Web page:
You may still hate that character, but you may also be able to relate to why they got to that point.

Good characters (with white hats) have to have some flaws, a point at which they crack, or struggle to do the right thing. Better still, let them do the wrong thing, and then try to make it right.

I grapple with this in my own writing. My main character, Annie, is too good. I keep trying to make her more human, put a wart on her nose, so to speak. I find it hard. Moving the plot along, and having her be one of the plot drivers is not as hard as making her human enough so that each right move she makes isn’t easy for her either.

Share your struggles with creating sympathetic characters.

teen mystery Annie Tillery mysteries

Trouble on the Brooklyn Bridge from “Girl with Pencil, Drawing”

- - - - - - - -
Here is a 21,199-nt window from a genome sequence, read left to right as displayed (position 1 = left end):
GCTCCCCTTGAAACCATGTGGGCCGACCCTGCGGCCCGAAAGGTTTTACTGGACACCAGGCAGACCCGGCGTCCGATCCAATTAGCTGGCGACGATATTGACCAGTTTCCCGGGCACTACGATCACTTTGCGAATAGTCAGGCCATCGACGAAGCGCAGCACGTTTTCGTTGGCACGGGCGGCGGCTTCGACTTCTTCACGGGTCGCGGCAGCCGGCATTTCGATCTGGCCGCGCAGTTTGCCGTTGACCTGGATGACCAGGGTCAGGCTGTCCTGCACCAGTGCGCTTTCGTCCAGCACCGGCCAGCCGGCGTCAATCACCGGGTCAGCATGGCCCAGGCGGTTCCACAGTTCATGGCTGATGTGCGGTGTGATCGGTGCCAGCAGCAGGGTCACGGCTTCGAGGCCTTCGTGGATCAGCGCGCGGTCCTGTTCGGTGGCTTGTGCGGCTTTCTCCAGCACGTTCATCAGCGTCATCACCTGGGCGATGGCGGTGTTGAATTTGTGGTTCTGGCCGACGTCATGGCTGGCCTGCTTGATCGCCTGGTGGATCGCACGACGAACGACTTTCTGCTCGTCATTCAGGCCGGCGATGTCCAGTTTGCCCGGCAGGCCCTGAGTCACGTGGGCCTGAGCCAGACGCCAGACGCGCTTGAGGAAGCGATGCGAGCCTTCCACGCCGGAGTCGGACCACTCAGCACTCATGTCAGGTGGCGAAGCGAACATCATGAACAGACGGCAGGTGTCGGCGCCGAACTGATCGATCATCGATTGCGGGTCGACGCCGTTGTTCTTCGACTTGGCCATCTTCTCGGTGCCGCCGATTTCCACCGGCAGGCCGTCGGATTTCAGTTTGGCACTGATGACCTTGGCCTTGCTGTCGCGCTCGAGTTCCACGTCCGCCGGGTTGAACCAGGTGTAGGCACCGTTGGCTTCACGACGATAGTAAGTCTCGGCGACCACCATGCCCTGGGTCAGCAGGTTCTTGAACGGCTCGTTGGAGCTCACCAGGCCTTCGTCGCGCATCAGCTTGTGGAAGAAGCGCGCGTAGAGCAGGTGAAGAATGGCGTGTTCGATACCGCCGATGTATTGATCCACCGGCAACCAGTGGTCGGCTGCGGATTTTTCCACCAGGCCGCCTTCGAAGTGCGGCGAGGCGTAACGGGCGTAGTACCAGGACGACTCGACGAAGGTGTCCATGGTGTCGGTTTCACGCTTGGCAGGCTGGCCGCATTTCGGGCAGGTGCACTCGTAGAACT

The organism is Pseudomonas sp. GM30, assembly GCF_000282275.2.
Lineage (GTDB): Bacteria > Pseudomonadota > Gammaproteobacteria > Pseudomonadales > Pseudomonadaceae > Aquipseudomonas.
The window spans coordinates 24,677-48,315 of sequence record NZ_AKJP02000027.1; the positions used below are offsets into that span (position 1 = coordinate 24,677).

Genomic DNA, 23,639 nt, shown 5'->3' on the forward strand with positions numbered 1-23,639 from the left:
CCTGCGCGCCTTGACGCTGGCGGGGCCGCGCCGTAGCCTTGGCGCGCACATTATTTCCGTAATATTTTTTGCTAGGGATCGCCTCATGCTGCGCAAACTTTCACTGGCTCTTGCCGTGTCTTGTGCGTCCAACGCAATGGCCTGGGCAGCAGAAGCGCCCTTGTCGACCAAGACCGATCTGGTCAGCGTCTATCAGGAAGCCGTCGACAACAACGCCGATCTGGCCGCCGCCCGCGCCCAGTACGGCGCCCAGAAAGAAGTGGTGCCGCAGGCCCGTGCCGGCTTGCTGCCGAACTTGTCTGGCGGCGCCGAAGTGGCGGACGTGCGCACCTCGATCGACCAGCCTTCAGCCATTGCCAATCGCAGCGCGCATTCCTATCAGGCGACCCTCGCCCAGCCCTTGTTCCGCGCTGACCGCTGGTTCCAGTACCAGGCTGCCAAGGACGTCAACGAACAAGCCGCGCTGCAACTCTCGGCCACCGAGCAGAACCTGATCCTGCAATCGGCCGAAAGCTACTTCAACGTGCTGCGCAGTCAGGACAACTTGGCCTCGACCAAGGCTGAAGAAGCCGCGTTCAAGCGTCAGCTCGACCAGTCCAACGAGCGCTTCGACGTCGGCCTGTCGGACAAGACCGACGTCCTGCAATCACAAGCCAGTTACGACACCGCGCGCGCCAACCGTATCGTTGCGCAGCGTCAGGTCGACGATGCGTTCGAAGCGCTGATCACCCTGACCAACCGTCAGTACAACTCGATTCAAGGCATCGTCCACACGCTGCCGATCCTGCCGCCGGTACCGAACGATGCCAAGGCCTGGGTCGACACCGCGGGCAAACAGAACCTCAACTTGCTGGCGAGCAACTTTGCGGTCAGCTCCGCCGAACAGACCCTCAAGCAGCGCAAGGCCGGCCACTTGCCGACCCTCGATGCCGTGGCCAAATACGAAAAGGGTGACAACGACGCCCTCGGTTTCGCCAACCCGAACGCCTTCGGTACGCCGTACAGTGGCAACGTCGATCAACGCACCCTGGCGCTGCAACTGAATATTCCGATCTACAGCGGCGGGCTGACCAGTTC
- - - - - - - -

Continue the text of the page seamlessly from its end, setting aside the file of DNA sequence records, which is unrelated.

I hope you’ve been following my blog tour. You can see the entire schedule here.

I am a winner of this contest.

I am a winner of this contest.

http://www.enchantedbookpromotions.com/tour-schedule-annie-tillery-mysteries/

After all the hard work of writing publishing and promoting the Annie Tillery Mystery series, it is pure joy to get a review that gets what I have been trying so hard for. Thanks Mindy.

http://dream-reader-dreamer2229.blogspot.be/

Review: 

I have fallen in love with spunky Annie and her mysteries.  This is going to become part of the books I pass down to the children in my life.

I give this book 4.5 out of 5 clouds.


In this Brief Crime, you will be asked to consider what forensic scientists can tell from skeletonized remains and artifacts found on or near the remains. Forensic Anthropology and Taphonomy are the branches of science that can help solve this mystery. See what you can find and then tune in next time.Fire Island Lighthouse